Los Angeles, CA

The up-and-coming startups from Los Angeles give us grounds to call the city Silicon Beach. Don’t be fooled by the laid-back lifestyle, beaches, and entertainment the City of Angels is so famous for. In fact, Los Angeles seems to be one of the major wavemakers in the ‘tech ocean.’ Hard to tell what exactly makes this city booming with promising startups, but chances are good that the famous faces and the megaphone-like nature of the city are both playing the key role. If you are thinking of moving to LA, you’d be glad to know that the city that’s been once built for cars is now becoming more and more suitable for walks and bike rides. Plus, the median rent in here is lower than in San Francisco or San Jose: locals pay around $3,081 per month for a 1-bedroom apartment in the city center.

Most famous startups: Snapchat, FullScreen, Clutter
Venture capital investment per capita: $110

New York, NY

Hopefully, you are not too surprised to see the Big Apple on the list. Although New York attracts significantly less in venture capitals, there is one thing that makes the city stand out in the global startup scene. This one thing is usually referred to as hyphen tech. More and more startups gain their popularity by aligning themselves with a number of industries. This is how media tech, fin tech, fashion tech and anything-else-tech startups emerge and succeed. It is worth being said that New York City is ranked the most walkable city in the United States, and its rental prices are not as high as in San Francisco. At an average, New Yorkers pay $2,952 per month for a 1-bedroom apartment.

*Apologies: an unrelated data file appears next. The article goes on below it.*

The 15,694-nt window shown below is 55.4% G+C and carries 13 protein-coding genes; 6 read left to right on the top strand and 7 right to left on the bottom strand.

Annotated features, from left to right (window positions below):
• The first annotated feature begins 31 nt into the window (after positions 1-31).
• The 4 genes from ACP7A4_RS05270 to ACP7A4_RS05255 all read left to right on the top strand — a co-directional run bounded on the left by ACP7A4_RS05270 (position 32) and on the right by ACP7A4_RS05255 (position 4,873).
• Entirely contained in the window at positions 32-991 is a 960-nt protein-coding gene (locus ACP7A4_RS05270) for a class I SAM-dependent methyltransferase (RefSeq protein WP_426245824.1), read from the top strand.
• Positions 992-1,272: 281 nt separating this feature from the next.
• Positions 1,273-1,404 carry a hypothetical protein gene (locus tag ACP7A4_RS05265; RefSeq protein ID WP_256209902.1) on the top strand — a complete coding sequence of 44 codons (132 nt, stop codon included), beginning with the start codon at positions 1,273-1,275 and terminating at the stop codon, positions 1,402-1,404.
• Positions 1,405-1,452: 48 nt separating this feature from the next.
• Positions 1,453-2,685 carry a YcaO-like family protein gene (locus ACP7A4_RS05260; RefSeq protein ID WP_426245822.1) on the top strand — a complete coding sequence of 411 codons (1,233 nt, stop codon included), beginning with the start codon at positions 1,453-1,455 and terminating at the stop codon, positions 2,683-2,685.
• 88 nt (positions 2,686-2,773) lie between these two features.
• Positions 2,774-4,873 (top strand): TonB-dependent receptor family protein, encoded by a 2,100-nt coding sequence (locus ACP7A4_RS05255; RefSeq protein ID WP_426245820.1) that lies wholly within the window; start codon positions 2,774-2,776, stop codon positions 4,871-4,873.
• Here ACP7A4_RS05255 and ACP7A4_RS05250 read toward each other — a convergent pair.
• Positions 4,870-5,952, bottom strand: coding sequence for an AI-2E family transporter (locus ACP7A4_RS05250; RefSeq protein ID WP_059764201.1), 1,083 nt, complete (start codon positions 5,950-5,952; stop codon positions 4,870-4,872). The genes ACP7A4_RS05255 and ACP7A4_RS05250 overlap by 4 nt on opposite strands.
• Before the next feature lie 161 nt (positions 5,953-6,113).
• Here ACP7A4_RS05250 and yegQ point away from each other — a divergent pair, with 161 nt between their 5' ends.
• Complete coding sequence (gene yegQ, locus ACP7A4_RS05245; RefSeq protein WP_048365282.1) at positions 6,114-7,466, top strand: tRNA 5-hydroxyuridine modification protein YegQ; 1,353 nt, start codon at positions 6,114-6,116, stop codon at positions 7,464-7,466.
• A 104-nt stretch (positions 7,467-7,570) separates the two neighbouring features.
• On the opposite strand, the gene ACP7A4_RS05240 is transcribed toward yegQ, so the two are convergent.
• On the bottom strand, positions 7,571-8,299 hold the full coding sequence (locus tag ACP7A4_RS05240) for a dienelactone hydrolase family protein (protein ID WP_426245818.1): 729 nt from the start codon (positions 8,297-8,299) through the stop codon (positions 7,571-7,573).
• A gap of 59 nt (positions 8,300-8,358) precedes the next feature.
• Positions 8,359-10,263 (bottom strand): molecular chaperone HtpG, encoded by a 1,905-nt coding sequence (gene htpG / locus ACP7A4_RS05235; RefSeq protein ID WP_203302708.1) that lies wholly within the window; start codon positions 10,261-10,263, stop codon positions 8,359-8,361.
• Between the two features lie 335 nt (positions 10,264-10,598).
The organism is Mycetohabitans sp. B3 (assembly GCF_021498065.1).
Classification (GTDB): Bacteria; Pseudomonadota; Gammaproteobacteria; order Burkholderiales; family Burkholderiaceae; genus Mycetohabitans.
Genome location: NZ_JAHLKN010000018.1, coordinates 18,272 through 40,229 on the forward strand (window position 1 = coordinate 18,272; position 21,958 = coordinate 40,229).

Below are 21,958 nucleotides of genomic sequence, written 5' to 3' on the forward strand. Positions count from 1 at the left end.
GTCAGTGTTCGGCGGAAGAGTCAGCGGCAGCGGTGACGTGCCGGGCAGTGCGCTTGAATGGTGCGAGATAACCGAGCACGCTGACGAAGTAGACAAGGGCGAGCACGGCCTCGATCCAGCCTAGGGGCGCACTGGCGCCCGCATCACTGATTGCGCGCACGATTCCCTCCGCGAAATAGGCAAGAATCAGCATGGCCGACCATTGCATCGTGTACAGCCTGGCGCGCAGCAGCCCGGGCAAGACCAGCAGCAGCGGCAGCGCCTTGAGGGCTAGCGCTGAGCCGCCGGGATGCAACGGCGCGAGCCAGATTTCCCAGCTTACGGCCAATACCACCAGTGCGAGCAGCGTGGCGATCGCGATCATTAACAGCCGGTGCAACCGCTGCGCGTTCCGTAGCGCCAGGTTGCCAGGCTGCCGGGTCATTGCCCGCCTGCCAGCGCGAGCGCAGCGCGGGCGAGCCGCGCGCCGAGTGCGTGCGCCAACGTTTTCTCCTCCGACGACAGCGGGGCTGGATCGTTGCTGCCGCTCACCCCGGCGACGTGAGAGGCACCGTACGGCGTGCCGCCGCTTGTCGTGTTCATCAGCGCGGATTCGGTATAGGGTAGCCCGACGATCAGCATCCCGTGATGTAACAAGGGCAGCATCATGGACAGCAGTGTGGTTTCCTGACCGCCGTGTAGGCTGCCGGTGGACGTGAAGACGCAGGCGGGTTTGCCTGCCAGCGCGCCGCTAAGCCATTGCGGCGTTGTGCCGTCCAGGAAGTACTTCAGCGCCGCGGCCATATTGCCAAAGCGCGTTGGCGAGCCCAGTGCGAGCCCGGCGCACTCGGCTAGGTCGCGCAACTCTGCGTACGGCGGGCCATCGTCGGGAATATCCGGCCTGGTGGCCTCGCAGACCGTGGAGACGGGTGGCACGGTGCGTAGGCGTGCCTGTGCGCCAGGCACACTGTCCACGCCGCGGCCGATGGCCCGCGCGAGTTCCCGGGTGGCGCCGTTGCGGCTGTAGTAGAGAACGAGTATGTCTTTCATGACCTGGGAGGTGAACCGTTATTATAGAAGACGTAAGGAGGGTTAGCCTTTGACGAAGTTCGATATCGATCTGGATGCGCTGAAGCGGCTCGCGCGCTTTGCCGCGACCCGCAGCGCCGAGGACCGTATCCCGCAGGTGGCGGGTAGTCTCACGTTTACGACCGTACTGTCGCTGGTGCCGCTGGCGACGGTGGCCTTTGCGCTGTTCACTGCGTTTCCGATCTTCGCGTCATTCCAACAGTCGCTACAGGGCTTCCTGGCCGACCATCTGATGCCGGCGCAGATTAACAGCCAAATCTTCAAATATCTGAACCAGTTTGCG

Most famous startups: Foursquare, Kickstarter, BuzzFeed
Venture capital investment per capita: $105

Denver, CO